Since the decision was made to leave the European Union, employers have been left wondering what the implications on their workforce might be and how to deal with the consequences of Brexit.

Whilst the future remains uncertain, employers and employees should be reassured that the Free Movement Directive which allows European Economic Area (EEA) citizens and their dependants to live, work and study in any country within the EEA, will remain in force until the UK leaves the EU on 29 March 2019. The EU and UK have agreed that there will then be an implementation period lasting until 31 December 2020. During this period individuals will be able to continue to exercise their free movement rights and the UK will remain party to existing EU trade deals.

Following the implementation period, any current European residence documents, including permanent residence cards, will be rendered invalid, so individuals will need to apply again under the new system. Those who have been in the UK for at least five years can apply for settled status. Those who do not have five years’ continuous residence can apply for pre-settled status, allowing them to remain in the UK until they do.

EEA Nationals arriving on or after 1st January 2021 will be subject to an immigration regime. They may be required to use the regime currently in place, meaning that, post-Brexit, EEA workers would typically be sponsored under tier 2 of the points-based system. This allows employers to employ skilled individuals to fill gaps in the UK labour force. This could create difficulties for employers trying to fill roles that are not deemed sufficiently skilled.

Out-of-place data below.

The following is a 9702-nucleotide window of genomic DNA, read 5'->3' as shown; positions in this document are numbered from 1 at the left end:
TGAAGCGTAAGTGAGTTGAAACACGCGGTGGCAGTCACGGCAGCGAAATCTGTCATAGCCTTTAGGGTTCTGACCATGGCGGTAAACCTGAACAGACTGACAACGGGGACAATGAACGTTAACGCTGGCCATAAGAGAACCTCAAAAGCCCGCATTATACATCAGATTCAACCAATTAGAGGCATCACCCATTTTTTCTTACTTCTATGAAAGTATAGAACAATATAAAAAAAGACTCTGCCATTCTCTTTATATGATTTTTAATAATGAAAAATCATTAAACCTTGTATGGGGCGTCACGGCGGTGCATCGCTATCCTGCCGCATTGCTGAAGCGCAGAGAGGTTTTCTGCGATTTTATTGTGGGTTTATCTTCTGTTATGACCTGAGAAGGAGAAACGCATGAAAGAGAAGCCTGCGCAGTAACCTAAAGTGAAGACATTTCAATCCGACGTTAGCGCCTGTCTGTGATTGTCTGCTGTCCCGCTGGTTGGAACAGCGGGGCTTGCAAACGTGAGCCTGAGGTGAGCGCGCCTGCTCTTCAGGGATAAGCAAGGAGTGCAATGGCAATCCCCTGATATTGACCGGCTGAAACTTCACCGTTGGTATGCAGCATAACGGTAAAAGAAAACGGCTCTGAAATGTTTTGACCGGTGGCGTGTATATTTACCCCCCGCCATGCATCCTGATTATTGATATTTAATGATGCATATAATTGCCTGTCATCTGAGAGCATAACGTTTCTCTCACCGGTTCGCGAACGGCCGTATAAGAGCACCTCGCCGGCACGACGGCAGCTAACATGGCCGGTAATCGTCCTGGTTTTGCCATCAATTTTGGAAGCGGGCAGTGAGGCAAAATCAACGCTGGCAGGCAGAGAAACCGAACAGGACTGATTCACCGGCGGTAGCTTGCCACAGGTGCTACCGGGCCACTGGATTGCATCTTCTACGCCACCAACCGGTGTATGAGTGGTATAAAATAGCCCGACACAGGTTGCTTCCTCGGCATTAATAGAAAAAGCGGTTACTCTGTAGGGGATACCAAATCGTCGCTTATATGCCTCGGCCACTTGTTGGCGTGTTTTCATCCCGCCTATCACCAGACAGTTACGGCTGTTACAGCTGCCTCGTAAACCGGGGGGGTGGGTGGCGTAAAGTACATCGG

What do you need to do?

Although the exact shape of the Brexit agreement remains undecided, it is essential for employers to keep up to date with the proposals, and also to anticipate what the potential impact Brexit may have on their workforce. Here are some simple preliminary steps that employers can take in preparation:-

• Carry out an audit of the workforce to establish which employees are EEA nationals in the UK or British nationals in the EEA.
• Use employee data to assess the potential impact of Brexit on the workforce.
• Identify potential skills gaps and labour shortages and plan how to address these.
• Communicate with the workforce on the potential impact of Brexit and support available to employees.
• Understand the options for EEA workers to obtain evidence of their immigration status in the UK.
• Consider providing assistance with applications for permanent residence cards and/or naturalisation.
• Review policies and documents to identify those that may need to be amended as a result of Brexit.
• Prepare for HR involvement in strategic decisions on relocation.

In both its Brexit White Papers, the Government has stated its intention to create an immigration system to encourage “the brightest and the best” to come to the UK, but employers should also consider if an end to free movement could create skills gaps or labour shortages lower down the chain.

It is important that employers identify potential skills gaps and look at way these can be addressed before Brexit and implement a safeguard against finding it difficult to recruit certain roles post Brexit.